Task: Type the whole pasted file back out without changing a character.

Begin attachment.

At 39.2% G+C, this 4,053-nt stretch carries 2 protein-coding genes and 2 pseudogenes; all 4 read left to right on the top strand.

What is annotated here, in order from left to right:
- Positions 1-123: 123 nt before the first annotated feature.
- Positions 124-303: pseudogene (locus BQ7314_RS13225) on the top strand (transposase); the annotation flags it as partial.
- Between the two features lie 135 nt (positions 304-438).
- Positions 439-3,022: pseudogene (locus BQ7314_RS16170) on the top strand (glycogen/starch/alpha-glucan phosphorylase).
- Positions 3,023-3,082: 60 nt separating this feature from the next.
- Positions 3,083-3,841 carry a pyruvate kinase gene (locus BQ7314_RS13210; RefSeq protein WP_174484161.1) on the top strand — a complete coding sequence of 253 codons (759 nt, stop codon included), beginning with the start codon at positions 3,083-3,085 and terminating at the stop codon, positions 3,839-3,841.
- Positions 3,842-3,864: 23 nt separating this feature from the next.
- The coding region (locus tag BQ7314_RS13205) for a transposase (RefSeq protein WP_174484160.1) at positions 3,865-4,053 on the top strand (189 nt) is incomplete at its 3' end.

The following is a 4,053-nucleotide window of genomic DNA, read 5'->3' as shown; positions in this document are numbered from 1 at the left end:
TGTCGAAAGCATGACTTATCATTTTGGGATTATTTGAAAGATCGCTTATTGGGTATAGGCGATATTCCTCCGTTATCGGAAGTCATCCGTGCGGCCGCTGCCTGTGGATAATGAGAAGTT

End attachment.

At 39.2% G+C, this 4,053-nt stretch carries 2 protein-coding genes and 2 pseudogenes; all 4 read left to right on the top strand.

What is annotated here, in order from left to right:
- Positions 1-123: 123 nt before the first annotated feature.
- Positions 124-303: pseudogene (locus BQ7314_RS13225) on the top strand (transposase); the annotation flags it as partial.
- Between the two features lie 135 nt (positions 304-438).
- Positions 439-3,022: pseudogene (locus BQ7314_RS16170) on the top strand (glycogen/starch/alpha-glucan phosphorylase).
- Positions 3,023-3,082: 60 nt separating this feature from the next.
- Positions 3,083-3,841 carry a pyruvate kinase gene (locus BQ7314_RS13210; RefSeq protein WP_174484161.1) on the top strand — a complete coding sequence of 253 codons (759 nt, stop codon included), beginning with the start codon at positions 3,083-3,085 and terminating at the stop codon, positions 3,839-3,841.
- Positions 3,842-3,864: 23 nt separating this feature from the next.
- The coding region (locus tag BQ7314_RS13205) for a transposase (RefSeq protein WP_174484160.1) at positions 3,865-4,053 on the top strand (189 nt) is incomplete at its 3' end.

The following is a 4,053-nucleotide window of genomic DNA, read 5'->3' as shown; positions in this document are numbered from 1 at the left end:
TGTCGAAAGCATGACTTATCATTTTGGGATTATTTGAAAGATCGCTTATTGGGTATAGGCGATATTCCTCCGTTATCGGAAGTCATCCGTGCGGCCGCTGCCTGTGGATAATGAGAAGTT